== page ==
The Siddi are an ethnic group inhabiting India and Pakistan and are descended from Bantu (African) peoples from Southeast Africa brought to the Indian subcontinent as slaves by Portuguese merchants. The Siddi community is currently around 55,000, with Karnataka, Gujarat and Hyderabad in India and Makran and Karachi in Pakistan as the main population centres.|
The last power base for the Siddis was Murud- Janjira, a fort on an island just off the coastal village of Murud, India 165 km from Mumbai. It was occupied by the Siddis and is famous for being the only fort along India's Western coast that remained undefeated despite Dutch, Maratha and English attacks.
The word Janjira comes from the Arabic word Jazeera, meaning island and Murud, once used in Marathi for Abyssinian. Janjira is considered one of the strongest marine forts in India. The fort has 19 bastions, still intact. In its heyday it had all the necessary facilities, e.g., palaces, quarters, mosque, etc. The palace of the Nawabs of Janjira at Murud is still in good shape.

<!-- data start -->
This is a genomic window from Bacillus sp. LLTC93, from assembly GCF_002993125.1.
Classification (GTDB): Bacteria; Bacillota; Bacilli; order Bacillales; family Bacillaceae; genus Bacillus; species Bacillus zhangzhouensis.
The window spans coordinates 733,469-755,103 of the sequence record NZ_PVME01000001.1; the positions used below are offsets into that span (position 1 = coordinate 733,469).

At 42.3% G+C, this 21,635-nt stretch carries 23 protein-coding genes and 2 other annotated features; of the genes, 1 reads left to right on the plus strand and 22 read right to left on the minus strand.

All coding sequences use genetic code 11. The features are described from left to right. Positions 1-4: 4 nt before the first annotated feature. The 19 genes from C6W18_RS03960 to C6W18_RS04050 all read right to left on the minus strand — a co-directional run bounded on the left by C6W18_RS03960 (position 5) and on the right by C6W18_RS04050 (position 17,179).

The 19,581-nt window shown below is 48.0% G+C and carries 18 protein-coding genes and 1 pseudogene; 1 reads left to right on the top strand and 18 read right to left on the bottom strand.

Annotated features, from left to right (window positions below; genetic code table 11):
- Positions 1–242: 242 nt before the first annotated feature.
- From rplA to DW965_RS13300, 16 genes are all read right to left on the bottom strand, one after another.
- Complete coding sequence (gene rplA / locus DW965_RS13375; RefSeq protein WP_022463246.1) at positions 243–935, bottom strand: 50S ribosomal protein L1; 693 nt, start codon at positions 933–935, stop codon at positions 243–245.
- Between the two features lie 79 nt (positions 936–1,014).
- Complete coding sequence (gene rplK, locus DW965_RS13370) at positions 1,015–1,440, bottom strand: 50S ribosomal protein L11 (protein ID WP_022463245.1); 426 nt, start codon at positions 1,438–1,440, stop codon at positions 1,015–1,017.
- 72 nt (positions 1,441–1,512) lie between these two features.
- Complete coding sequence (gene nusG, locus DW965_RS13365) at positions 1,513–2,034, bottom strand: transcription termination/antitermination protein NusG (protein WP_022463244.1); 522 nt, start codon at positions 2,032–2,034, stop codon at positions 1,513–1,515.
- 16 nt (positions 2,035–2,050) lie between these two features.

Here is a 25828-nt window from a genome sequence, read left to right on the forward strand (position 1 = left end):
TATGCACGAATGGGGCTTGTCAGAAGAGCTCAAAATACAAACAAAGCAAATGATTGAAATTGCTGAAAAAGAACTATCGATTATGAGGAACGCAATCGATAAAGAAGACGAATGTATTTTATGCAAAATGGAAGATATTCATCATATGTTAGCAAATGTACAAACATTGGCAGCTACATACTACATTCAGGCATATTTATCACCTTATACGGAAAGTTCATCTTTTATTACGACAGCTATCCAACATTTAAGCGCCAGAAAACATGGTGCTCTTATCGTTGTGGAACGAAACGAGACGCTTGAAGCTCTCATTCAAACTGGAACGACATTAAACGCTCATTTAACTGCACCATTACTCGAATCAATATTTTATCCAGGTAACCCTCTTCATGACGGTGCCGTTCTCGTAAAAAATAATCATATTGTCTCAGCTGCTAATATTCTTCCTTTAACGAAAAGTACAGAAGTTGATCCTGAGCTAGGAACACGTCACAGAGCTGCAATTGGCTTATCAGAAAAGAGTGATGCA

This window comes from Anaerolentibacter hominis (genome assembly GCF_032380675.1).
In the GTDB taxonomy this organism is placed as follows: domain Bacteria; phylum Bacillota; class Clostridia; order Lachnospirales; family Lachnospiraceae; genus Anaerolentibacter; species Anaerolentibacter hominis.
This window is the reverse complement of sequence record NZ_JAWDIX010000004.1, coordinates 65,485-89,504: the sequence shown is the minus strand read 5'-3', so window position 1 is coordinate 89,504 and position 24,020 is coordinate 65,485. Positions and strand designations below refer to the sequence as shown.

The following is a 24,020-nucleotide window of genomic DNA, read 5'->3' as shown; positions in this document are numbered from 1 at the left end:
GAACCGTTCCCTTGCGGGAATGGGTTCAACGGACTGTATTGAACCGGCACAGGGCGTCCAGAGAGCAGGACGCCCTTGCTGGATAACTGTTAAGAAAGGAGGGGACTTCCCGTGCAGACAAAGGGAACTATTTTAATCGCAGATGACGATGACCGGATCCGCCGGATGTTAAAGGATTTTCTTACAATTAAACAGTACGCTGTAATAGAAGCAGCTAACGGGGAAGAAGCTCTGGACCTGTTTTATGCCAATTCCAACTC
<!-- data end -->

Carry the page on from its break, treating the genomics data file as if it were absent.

Originally the fort was a small wooden structure built by a Koli chief in the late 15th century. It was captured by Pir Khan, a general of Nizamshah of Ahmednagar. Later, the fort was strengthened by Malik Ambar, the African- origin Siddi regent of the Ahmednagar kings. From then onward, Siddis became independent, owing allegiance to Adilshah and the Mughals. Despite repeated attempts, the Portuguese, British and Marathas failed to subdue the power of the Siddi's.
Major historical figures from Murud-Janjira include Yahya Saleh and Sidi Yaqub.
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